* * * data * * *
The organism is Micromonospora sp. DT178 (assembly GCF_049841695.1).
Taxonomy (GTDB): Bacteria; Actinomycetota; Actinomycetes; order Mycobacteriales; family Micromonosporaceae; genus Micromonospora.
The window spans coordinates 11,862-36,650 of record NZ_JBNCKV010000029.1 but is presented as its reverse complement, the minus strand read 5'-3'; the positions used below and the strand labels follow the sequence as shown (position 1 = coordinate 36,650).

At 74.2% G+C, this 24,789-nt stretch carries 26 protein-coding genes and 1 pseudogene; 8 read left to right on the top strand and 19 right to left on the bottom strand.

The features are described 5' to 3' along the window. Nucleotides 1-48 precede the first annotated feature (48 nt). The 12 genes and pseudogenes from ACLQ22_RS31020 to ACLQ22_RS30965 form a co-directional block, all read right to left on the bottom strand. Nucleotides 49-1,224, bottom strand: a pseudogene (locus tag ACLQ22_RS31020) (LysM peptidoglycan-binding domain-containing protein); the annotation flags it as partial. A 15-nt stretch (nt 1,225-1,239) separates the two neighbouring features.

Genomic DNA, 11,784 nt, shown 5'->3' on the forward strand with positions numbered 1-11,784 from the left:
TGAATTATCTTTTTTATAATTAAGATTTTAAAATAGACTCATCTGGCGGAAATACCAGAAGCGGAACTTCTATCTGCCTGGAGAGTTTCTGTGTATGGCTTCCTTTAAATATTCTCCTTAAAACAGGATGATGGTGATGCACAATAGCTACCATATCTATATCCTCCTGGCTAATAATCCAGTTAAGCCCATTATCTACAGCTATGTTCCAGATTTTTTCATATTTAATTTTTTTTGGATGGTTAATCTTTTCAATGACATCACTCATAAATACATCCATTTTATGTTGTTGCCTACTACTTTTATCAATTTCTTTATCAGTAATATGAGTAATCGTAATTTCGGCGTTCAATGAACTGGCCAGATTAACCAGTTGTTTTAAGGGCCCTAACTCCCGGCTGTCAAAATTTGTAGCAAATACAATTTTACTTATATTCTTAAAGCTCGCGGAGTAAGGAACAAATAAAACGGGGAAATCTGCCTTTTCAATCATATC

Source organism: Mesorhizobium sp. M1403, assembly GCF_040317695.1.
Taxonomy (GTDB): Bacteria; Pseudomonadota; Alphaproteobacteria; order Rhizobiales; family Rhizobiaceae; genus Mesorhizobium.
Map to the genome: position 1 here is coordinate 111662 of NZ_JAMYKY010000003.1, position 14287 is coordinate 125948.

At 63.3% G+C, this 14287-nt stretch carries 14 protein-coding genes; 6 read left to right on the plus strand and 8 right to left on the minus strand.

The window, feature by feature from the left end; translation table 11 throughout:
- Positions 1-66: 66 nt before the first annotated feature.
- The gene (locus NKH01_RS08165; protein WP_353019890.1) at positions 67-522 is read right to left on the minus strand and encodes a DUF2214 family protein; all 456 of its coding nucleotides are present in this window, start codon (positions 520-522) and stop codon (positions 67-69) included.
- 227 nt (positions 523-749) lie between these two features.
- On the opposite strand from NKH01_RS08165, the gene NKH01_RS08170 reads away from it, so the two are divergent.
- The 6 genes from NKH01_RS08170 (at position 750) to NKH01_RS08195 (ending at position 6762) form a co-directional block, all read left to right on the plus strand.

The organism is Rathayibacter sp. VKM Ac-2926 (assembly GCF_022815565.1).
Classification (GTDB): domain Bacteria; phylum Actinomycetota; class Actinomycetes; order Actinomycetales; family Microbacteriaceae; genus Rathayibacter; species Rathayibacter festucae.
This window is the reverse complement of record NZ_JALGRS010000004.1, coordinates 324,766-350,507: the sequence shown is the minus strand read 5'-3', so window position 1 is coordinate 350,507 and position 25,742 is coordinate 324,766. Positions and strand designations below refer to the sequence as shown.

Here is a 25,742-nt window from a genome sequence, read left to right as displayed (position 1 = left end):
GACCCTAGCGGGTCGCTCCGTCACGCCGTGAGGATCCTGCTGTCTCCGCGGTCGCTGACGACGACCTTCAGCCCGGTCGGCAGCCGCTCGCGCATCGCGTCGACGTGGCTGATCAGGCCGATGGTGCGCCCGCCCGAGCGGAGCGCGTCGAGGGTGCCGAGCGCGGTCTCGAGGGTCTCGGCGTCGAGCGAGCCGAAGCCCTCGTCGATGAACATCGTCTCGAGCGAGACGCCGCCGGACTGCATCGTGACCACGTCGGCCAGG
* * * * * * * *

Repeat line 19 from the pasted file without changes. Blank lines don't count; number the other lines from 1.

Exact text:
Classification (GTDB): domain Bacteria; phylum Actinomycetota; class Actinomycetes; order Actinomycetales; family Microbacteriaceae; genus Rathayibacter; species Rathayibacter festucae.